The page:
It’s rare for local planning issues to gain national prominence, but the fate of Malabar headland, 11 kilometres south-east of the Sydney CBD and home to the Anzac Rifle Range, is a saga to rival the city’s second airport.

Incoming Liberal Democratic Party Senator David Leyonhjelm, a keen shooter, has weighed into the debate, telling Crikey this morning he would use his influence in the upper house to push for security of tenure for the NSW Rifle Association, which runs the range at Malabar, in line with recent comments he made to The Sydney Morning Herald about looming budget negotiations.

Leyonhjelm told Crikey he had a list of issues he would raise with the government whenever his vote became crucial. “I don’t want to discuss what I have on my list, except I will mention one thing that I want to see Malabar rifle range obtain secure tenure. It’s safe, it’s the right length, and it’s capable of being used by all kinds of sporting shooting.”

Former environment minister Peter Garrett hoped to turn the 177-hectare site into a major new parkland, but those plans are tangled in the usual federal-state thicket of spin and buck-passing, and may collapse altogether.

In a recent video interview (below) Garrett told Crikey the headland was the “last piece of the puzzle, ready to go” to complete the Sydney Coastal Walk and there was nothing stopping the NSW and the Commonwealth from declaring the foreshore a national park, urging: “C’mon guys, just get on with it”.

John Fitzgerald, chairman of Garrett’s old foe the NSW Rifle Association, says it was “like Badgery’s Creek, they’ve been discussing it and really making no arrangements for our relocation since 1986. This has been going on that long.”

The Malabar headland has been used for shooting since late 19th century and was given to the army in 1910. It has been home to the Anzac Rifle Range since 1967, when it was transferred from Liverpool. The Commonwealth put the land up for sale in 1988, when Club Med announced plans for a 300­-room resort and golf course. Those plans were defeated after stiff community opposition.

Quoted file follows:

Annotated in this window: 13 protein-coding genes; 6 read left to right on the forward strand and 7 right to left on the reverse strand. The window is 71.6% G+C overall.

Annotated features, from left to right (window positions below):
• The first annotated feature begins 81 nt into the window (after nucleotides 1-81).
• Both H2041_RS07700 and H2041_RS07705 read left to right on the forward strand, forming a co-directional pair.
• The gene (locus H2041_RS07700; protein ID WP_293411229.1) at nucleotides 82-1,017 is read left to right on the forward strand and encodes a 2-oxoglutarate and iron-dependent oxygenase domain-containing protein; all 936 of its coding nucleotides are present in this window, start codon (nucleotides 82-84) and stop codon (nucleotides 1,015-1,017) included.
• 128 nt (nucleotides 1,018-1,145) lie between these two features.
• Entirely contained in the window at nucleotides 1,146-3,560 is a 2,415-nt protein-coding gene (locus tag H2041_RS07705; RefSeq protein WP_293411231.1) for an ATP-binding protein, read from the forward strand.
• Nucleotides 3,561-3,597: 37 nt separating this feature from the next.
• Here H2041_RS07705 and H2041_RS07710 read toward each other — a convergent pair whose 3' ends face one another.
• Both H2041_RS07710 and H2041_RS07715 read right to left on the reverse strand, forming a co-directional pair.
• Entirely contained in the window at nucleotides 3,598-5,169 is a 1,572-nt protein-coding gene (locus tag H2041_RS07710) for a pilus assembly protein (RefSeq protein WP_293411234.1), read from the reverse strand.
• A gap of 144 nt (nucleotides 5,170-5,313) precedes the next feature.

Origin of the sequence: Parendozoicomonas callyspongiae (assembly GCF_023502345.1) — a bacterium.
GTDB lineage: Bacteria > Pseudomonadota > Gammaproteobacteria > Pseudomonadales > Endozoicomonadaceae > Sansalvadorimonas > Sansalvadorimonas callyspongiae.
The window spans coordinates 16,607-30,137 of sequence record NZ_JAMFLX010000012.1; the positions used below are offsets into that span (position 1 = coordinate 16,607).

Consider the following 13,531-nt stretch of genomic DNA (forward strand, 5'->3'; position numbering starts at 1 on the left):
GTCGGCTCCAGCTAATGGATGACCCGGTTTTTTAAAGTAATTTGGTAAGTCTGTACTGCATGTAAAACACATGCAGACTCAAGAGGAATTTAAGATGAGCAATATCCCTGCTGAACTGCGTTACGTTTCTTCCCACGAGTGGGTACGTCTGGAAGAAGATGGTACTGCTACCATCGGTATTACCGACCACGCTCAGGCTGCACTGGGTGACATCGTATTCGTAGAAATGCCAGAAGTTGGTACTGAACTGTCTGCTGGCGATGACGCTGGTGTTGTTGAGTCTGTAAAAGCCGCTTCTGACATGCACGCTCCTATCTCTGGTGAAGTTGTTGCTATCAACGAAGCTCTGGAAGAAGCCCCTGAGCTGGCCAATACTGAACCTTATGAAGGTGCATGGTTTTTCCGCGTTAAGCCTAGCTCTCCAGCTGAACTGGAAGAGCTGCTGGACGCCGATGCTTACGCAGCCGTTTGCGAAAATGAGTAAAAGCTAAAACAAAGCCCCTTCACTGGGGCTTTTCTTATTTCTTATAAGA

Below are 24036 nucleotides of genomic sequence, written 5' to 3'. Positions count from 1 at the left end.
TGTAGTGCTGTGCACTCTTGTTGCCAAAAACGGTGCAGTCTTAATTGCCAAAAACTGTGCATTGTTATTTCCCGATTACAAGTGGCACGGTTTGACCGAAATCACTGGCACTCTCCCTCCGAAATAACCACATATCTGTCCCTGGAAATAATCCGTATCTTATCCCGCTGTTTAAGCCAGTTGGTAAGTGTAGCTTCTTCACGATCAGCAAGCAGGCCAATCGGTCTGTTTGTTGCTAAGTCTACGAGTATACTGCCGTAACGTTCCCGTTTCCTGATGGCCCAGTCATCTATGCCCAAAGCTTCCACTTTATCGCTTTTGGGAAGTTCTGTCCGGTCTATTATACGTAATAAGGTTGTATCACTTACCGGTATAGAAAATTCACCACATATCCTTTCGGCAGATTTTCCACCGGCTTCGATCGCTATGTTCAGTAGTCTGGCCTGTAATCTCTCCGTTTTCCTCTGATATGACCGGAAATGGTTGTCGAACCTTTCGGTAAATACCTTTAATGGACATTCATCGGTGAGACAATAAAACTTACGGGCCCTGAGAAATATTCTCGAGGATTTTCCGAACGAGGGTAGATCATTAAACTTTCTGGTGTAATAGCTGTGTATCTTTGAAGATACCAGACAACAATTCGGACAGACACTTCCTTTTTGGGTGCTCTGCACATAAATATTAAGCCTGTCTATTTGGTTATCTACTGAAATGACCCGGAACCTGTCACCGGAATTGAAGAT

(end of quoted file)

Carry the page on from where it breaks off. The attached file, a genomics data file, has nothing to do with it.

The Commonwealth has twice tried to evict the NSWRA, in 1990 and in 2012. Both times the association took a Labor government to court and won. The eviction notices were invalid, the first time because of inadequate notice, the second time because the judge held the shooters had to be given an acceptable alternative location under the terms of their licence. One eviction notice cited concerns over asbestos contamination on the site — part of which was once an unregulated tip.

A spokeswoman for the federal Department of Finance, which owns the site, confirmed the federal government had “not yet made a decision on the future of the Malabar Headland. The Malabar Headland site is contaminated as a result of its past uses, particularly as a landfill site, and it is important that health and safety risks are addressed.”

Labor did succeed in evicting the other headland users, including the Sporting Shooters Association (hunters, rather than target shooters), a model aeroplane club, and a pony club that used the headland. The last eviction in particular sparked a backlash, and before the last election then-environment spokesman Greg Hunt and Liberal candidate for Kingsford-Smith Michael Feneley promised the previous users would be allowed to return within six months.

It’s been nine months since the election, but the government is keeping its commitment. South East Equestrian Club secretary Donna Wright says a 30-year lease is about to be signed, and Crikey understands the Sporting Shooters will soon be allowed back on the Range, under the NSWRA licence.

Where that leaves the national park handover is unclear. The eastern foreshore can’t be used as a national park while the middle of the headland is being used as a rifle range. Lleyonhjelm, a member of both the NSWRA and the Sporting Shooters, says he would prefer the Anzac Rifle Range to remain at Malabar (though he shoots at Hornsby). “So does the rifle association, it’s just that they’ve been beaten up so hard they’ve said, ‘We have no choice but to compromise’. That was before there was a senator elected who believes that sporting shooting is perfectly legitimate and the range should remain in that position as it has for 100 years.”

He says it would be cheaper for taxpayers to leave the rifle range as is, based partly on his belief that removal of asbestos is unnecessary. “Whatever is there has been there for a very long time. This idea we have to dig it up and disturb it … The argument with asbestos is if you leave it alone it’s harmless.”

Lleyonhjelm appears not to care about completing the Sydney Coastal Walk — “it hasn’t been used that way for the last 100 years” — and says the agenda to turn the headland into a national park was driven by “an antipathy towards the shooting sports”.

Randwick mayor Scott Nash told Crikey a national park at Malabar would be a massive attraction: the eastern suburbs portion of the Sydney Coastal walk — the city’s No. 2 destination on Tripadvisor — could eventually extend all the way from South Head to Botany Bay.

It’s a trade-off between the hundreds of shooters who use the headland at the moment and the hundreds of thousands of people who might use a big new park by the sea.